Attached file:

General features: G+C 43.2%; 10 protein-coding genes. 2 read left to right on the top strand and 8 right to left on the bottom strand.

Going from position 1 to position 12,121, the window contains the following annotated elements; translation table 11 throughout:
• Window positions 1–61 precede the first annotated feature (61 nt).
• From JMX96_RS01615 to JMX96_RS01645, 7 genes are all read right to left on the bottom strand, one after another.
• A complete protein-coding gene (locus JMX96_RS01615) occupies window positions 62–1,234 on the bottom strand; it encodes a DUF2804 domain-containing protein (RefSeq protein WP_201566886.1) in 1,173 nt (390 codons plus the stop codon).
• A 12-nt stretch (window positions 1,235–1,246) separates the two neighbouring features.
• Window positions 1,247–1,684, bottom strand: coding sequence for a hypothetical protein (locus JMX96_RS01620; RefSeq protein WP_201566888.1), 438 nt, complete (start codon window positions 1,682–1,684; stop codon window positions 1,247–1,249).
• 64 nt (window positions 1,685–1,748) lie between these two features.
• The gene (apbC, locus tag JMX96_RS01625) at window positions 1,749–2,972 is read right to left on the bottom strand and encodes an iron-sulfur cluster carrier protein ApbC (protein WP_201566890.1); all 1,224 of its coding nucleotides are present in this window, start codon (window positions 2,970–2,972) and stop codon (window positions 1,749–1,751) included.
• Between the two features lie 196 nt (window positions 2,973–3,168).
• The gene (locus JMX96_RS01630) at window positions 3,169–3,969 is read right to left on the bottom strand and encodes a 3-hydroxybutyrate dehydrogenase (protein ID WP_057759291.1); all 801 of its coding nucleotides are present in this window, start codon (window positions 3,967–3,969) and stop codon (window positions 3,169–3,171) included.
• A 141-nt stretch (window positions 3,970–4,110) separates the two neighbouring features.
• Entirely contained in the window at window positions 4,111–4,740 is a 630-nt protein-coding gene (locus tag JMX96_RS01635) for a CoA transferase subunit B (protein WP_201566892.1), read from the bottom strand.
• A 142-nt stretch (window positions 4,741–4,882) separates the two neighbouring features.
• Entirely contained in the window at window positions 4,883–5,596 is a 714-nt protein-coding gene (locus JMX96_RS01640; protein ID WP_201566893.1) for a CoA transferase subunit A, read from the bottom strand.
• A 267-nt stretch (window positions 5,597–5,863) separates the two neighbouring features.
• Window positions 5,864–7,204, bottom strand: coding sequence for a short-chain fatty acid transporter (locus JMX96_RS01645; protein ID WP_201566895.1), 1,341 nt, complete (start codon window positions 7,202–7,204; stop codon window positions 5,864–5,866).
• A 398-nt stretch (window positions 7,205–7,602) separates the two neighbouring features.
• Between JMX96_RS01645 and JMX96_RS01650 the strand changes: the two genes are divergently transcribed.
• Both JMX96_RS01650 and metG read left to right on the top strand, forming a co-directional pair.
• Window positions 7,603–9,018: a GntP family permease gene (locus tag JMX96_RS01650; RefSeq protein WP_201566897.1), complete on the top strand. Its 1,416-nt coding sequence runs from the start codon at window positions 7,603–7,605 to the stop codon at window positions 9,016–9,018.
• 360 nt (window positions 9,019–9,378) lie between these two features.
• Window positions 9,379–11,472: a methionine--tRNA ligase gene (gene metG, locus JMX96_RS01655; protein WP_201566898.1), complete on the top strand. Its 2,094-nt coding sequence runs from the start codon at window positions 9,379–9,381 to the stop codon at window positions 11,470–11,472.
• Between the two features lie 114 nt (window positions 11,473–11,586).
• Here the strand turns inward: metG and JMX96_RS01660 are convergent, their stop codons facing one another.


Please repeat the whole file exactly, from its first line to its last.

General features: G+C 43.2%; 10 protein-coding genes. 2 read left to right on the top strand and 8 right to left on the bottom strand.

Going from position 1 to position 12,121, the window contains the following annotated elements; translation table 11 throughout:
• Window positions 1–61 precede the first annotated feature (61 nt).
• From JMX96_RS01615 to JMX96_RS01645, 7 genes are all read right to left on the bottom strand, one after another.
• A complete protein-coding gene (locus JMX96_RS01615) occupies window positions 62–1,234 on the bottom strand; it encodes a DUF2804 domain-containing protein (RefSeq protein WP_201566886.1) in 1,173 nt (390 codons plus the stop codon).
• A 12-nt stretch (window positions 1,235–1,246) separates the two neighbouring features.
• Window positions 1,247–1,684, bottom strand: coding sequence for a hypothetical protein (locus JMX96_RS01620; RefSeq protein WP_201566888.1), 438 nt, complete (start codon window positions 1,682–1,684; stop codon window positions 1,247–1,249).
• 64 nt (window positions 1,685–1,748) lie between these two features.
• The gene (apbC, locus tag JMX96_RS01625) at window positions 1,749–2,972 is read right to left on the bottom strand and encodes an iron-sulfur cluster carrier protein ApbC (protein WP_201566890.1); all 1,224 of its coding nucleotides are present in this window, start codon (window positions 2,970–2,972) and stop codon (window positions 1,749–1,751) included.
• Between the two features lie 196 nt (window positions 2,973–3,168).
• The gene (locus JMX96_RS01630) at window positions 3,169–3,969 is read right to left on the bottom strand and encodes a 3-hydroxybutyrate dehydrogenase (protein ID WP_057759291.1); all 801 of its coding nucleotides are present in this window, start codon (window positions 3,967–3,969) and stop codon (window positions 3,169–3,171) included.
• A 141-nt stretch (window positions 3,970–4,110) separates the two neighbouring features.
• Entirely contained in the window at window positions 4,111–4,740 is a 630-nt protein-coding gene (locus tag JMX96_RS01635) for a CoA transferase subunit B (protein WP_201566892.1), read from the bottom strand.
• A 142-nt stretch (window positions 4,741–4,882) separates the two neighbouring features.
• Entirely contained in the window at window positions 4,883–5,596 is a 714-nt protein-coding gene (locus JMX96_RS01640; protein ID WP_201566893.1) for a CoA transferase subunit A, read from the bottom strand.
• A 267-nt stretch (window positions 5,597–5,863) separates the two neighbouring features.
• Window positions 5,864–7,204, bottom strand: coding sequence for a short-chain fatty acid transporter (locus JMX96_RS01645; protein ID WP_201566895.1), 1,341 nt, complete (start codon window positions 7,202–7,204; stop codon window positions 5,864–5,866).
• A 398-nt stretch (window positions 7,205–7,602) separates the two neighbouring features.
• Between JMX96_RS01645 and JMX96_RS01650 the strand changes: the two genes are divergently transcribed.
• Both JMX96_RS01650 and metG read left to right on the top strand, forming a co-directional pair.
• Window positions 7,603–9,018: a GntP family permease gene (locus tag JMX96_RS01650; RefSeq protein WP_201566897.1), complete on the top strand. Its 1,416-nt coding sequence runs from the start codon at window positions 7,603–7,605 to the stop codon at window positions 9,016–9,018.
• 360 nt (window positions 9,019–9,378) lie between these two features.
• Window positions 9,379–11,472: a methionine--tRNA ligase gene (gene metG, locus JMX96_RS01655; protein WP_201566898.1), complete on the top strand. Its 2,094-nt coding sequence runs from the start codon at window positions 9,379–9,381 to the stop codon at window positions 11,470–11,472.
• Between the two features lie 114 nt (window positions 11,473–11,586).
• Here the strand turns inward: metG and JMX96_RS01660 are convergent, their stop codons facing one another.